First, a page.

• Eye Scream: Ever wonder what happened to Mamoru's eyes? He was right next to somebody when they were hit with an exploding round.
  • Family-Unfriendly Death: The series as a whole isn't shy about killing people, but it's taken to a different level when you see people getting blown up.
  • Fate Worse than Death: When punishing villains, Mamoru is using fear to prevent further crimes and make them regret their actions, so this is either threatened or actually happens (depending on how you see it). One character who sees it this way, thanks to the probable consequences of failure from his own side, is Driven to Suicide. This is also Mamoru's "reward" to one of the series' most evil characters, in the form of a Humiliation Conga.
    • Jesus inflicts this on a particularly cruel villain, in the form of Laser-Guided Karma, and lampshades it.
    • Haruka willingly subjected herself to a probable one from the Big Bad in order to save Mamoru's life.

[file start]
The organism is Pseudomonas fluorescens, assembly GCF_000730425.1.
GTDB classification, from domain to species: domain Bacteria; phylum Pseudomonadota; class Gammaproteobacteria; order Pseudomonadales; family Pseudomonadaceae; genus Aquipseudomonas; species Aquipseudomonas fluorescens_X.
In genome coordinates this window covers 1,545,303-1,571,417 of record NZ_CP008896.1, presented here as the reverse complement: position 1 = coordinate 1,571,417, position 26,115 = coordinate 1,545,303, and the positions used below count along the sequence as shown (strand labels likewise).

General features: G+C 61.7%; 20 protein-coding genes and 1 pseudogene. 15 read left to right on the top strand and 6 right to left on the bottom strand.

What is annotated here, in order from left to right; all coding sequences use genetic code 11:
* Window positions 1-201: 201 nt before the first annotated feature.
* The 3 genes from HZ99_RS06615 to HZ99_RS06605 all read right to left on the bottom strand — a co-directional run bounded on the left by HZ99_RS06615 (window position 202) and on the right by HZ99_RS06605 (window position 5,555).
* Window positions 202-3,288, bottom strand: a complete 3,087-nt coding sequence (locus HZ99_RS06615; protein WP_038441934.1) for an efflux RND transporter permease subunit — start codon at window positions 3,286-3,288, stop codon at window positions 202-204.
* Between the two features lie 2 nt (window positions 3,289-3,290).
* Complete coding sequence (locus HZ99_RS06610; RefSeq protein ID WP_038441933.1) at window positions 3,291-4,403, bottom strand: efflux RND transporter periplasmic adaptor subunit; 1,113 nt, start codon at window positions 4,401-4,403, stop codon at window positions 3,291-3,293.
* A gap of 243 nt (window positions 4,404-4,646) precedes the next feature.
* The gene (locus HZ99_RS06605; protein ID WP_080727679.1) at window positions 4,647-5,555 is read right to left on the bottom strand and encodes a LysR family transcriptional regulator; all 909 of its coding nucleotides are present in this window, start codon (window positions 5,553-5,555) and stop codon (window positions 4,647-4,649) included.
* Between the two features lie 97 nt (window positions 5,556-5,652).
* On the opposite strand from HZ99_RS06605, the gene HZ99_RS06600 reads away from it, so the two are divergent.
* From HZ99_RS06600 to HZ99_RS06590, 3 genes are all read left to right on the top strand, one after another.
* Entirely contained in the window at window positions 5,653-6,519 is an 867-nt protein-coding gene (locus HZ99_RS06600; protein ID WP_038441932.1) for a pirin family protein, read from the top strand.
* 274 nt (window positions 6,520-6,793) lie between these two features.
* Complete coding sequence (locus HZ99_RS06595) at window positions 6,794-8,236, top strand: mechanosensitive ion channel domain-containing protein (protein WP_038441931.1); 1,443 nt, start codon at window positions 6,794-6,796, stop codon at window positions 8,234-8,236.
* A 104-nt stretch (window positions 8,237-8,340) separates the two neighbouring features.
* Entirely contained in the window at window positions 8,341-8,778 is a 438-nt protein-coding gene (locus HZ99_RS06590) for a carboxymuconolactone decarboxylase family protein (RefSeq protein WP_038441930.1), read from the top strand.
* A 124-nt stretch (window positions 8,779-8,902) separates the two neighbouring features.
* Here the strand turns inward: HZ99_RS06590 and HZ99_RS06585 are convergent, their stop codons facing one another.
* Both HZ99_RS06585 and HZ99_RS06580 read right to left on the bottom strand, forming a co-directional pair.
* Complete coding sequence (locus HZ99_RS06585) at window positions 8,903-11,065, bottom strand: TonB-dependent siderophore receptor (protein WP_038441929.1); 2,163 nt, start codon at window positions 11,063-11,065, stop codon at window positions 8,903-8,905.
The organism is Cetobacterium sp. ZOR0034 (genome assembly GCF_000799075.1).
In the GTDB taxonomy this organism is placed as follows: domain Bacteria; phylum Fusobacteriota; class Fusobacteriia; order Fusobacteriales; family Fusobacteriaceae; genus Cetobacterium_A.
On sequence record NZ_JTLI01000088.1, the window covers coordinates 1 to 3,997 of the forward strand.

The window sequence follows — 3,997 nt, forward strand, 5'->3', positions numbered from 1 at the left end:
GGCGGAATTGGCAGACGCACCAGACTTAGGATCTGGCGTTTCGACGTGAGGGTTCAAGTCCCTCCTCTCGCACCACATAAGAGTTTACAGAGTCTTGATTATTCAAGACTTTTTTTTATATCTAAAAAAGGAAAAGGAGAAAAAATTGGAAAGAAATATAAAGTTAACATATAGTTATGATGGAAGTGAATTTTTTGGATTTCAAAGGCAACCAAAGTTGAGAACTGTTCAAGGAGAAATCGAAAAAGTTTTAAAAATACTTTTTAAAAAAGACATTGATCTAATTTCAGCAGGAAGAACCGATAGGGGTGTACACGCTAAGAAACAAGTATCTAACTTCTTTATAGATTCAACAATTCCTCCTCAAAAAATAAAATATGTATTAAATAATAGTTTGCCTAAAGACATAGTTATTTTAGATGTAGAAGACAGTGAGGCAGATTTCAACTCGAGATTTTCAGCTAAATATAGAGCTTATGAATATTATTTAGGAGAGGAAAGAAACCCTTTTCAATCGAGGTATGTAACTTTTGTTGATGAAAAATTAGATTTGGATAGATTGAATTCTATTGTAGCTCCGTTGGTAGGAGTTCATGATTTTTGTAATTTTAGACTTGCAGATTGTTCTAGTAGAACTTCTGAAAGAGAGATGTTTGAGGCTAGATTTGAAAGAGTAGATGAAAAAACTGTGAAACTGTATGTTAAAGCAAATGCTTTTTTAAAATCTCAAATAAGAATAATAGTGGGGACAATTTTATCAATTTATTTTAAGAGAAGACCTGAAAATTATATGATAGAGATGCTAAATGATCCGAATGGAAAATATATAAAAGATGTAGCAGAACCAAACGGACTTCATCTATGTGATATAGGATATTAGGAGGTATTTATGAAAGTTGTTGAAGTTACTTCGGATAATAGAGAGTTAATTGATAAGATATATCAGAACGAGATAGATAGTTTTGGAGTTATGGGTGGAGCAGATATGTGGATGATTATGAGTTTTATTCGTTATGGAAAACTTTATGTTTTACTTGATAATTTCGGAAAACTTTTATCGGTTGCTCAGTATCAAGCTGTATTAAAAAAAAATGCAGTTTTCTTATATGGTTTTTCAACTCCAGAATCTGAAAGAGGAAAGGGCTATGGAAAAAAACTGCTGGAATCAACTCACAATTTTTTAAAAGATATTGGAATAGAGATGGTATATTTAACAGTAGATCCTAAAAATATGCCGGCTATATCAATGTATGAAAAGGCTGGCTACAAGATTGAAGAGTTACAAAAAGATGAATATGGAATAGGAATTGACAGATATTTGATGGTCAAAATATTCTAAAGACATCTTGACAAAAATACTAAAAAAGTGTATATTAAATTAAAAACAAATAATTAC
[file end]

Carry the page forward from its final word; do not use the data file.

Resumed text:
• Gadgeteer Genius: Igawa, Fang, and Tatsumi Daiba, the manager of the Element Network, who created a search engine when he was a teenager and has developed a quantum computer with a sentient AI.
  • Gambit Pileup: This is what drives the final arc, both in its creation and plot; there are no fewer than five plans becoming tied into each other (possibly seven, depending on how you count). Wiseman has his own plans and is putting Mamoru's in to motion. Haruka has a plan which is assisted by the Element Network, which has its own goals. The Black Unit and Genie have their own, as do Zashid Turus and all of his sons, separately at that. Just about all of them are revolving around Haruka.
  • Genius Ditz: Dai Ibuki acts like a moron at times, but his handling of the Bucephalus is legion, having taken down several criminals while wearing a bullet-proof suit that wears around 125 pounds.
  • The Gift: Mamoru is described as having it by Genda, Makabe and Inaba (his old masters), and many others.